Giving youth pastors the tools they need to make and shape disciples.

Is Youth Ministry A Competitive Sport? Part I

“Where is everyone tonight?”

“I think a lot of them went over at First Church to their outreach.”

“Man, what is going on?!”

Ever have this conversation before or after a youth meeting? I know youth workers like to say they are not in competition with their brothers and sisters in Christ, and they are not but it sure does feel like it sometimes.

Although you are not competing against your brothers and sisters serving God down the street, you must stay competitive in three areas: programming, the A.D.D. nature of our students, and ourselves. Let’s dive in and see how we can keep up and keep out sanity and our soul in the process.

Other Youth Programs

This is where over analysis of life can kick in. In your town, like mine, there are churches that have similar programs to yours. They all have bands, great facilities, etc. When kids didn’t show up to my programs, I usually went through a check list in my brain of what could draw a student somewhere else:

  • Charisma of the leader (How well they speak or interact with students)
  • Budget of the church (How much can they spend)
  • Number of students (everyone goes there)
  • Organization (how well do they plan, execute, and market their program)

It’s easy to look outside your own group and point fingers but you have to look at you own youth ministry and ask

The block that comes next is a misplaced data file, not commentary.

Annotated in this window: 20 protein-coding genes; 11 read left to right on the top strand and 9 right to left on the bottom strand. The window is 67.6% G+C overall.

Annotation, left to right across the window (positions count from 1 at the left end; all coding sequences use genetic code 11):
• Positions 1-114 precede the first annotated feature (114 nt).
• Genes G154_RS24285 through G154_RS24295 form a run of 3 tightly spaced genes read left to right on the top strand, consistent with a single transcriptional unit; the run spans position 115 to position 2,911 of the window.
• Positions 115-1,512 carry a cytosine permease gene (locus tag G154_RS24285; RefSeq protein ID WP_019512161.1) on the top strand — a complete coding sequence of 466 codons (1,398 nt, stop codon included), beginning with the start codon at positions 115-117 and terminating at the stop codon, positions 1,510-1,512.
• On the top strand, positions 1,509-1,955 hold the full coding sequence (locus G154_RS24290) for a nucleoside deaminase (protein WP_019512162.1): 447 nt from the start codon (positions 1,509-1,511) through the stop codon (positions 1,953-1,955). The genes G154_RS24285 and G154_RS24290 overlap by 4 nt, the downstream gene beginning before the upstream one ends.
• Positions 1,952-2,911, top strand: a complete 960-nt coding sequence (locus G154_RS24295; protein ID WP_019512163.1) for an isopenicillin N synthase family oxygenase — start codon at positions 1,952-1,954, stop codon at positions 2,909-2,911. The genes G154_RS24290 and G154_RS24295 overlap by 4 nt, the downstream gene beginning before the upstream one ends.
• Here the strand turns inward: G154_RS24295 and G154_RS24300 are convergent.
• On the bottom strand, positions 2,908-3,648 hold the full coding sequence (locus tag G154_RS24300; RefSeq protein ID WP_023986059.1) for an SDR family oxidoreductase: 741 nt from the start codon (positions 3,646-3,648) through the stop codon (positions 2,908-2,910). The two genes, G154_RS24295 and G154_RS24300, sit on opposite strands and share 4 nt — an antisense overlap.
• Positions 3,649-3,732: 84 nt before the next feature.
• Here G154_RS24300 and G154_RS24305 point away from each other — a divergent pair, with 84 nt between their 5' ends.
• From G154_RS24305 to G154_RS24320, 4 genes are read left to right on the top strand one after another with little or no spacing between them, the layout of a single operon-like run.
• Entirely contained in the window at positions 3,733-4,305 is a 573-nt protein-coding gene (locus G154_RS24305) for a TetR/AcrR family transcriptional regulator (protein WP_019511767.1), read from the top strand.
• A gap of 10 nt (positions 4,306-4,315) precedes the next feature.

• Do we have a compelling vision and mission?
  • Are we organized?
  • Do we handle drama well so we don’t lose kids?

Evaluating these key areas of your program can help you see where the program might be falling flat.


If you’re concerned about your message delivery, take a speech class at your local community college, read a book on it, practice in the mirror more or take some online training.


Look at the budget and see exactly where that money is going and see how much you are spending on maintenance and on outreach.

Leadership Development

You may not be able to change the number of students you have right now, but that doesn’t mean you can’t change the momentum. Try focusing on leadership development with your students and adult leaders. Light a fire under them to lead and take ownership of the program. Let them plan it, execute it, and reap the rewards of it.

Leadership development is a competitive edge that does not require a big budget or lots of students.

Programming and Calendar

Make a list of some recent event that did not go so well and then tear them apart with students and other adults. Was it poorly planned or not well announced. Start tweaking how you execute.

You may not have the gifts of another youth worker in your community, but you do have a vision and a mandate. Work the game plan God has given you and don’t spend a lot of time trying to mimic someone else.

Scripture tells us we are not to judge ourselves by others (2 Corinthians 10:12.) I am certainly not asking you to do that, but we can’t be naive to think that every youth worker in out community has the mentality of “we’re all in this together”, because we are not.

As long as money, job security, numbers, and certain expectations are attached to our job performance, we are in a competitive race for the time and attention of students in our community.

But, as I learned playing tennis, when you are playing someone better than you, you tend to try harder and seek improvement. Being competitive isn’t bad, being in competition is.

Do you feel like you are in a competition? Do you feel the pressure to compete with other churches? Is it o.k. to be competitive? Let me know, I want to hear from you. Be encouraged, God has your back no matter where you are in the pack.

Is Youth Ministry A Competitive Sport Part 2


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